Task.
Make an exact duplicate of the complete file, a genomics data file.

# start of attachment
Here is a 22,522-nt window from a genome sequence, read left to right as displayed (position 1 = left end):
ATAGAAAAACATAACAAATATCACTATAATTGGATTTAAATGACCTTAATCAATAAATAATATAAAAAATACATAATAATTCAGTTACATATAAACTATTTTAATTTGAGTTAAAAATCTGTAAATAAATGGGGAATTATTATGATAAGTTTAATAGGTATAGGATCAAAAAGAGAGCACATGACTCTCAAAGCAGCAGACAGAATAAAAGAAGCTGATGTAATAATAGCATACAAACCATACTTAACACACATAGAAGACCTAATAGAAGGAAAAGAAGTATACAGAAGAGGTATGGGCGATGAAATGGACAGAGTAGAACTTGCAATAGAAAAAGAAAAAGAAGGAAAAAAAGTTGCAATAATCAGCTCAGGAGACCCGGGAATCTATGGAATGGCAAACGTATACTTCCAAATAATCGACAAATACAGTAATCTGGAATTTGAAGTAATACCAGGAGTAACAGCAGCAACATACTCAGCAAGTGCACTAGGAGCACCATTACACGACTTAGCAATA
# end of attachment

Here is a 22,522-nt window from a genome sequence, read left to right as displayed (position 1 = left end):
ATAGAAAAACATAACAAATATCACTATAATTGGATTTAAATGACCTTAATCAATAAATAATATAAAAAATACATAATAATTCAGTTACATATAAACTATTTTAATTTGAGTTAAAAATCTGTAAATAAATGGGGAATTATTATGATAAGTTTAATAGGTATAGGATCAAAAAGAGAGCACATGACTCTCAAAGCAGCAGACAGAATAAAAGAAGCTGATGTAATAATAGCATACAAACCATACTTAACACACATAGAAGACCTAATAGAAGGAAAAGAAGTATACAGAAGAGGTATGGGCGATGAAATGGACAGAGTAGAACTTGCAATAGAAAAAGAAAAAGAAGGAAAAAAAGTTGCAATAATCAGCTCAGGAGACCCGGGAATCTATGGAATGGCAAACGTATACTTCCAAATAATCGACAAATACAGTAATCTGGAATTTGAAGTAATACCAGGAGTAACAGCAGCAACATACTCAGCAAGTGCACTAGGAGCACCATTACACGACTTAGCAATA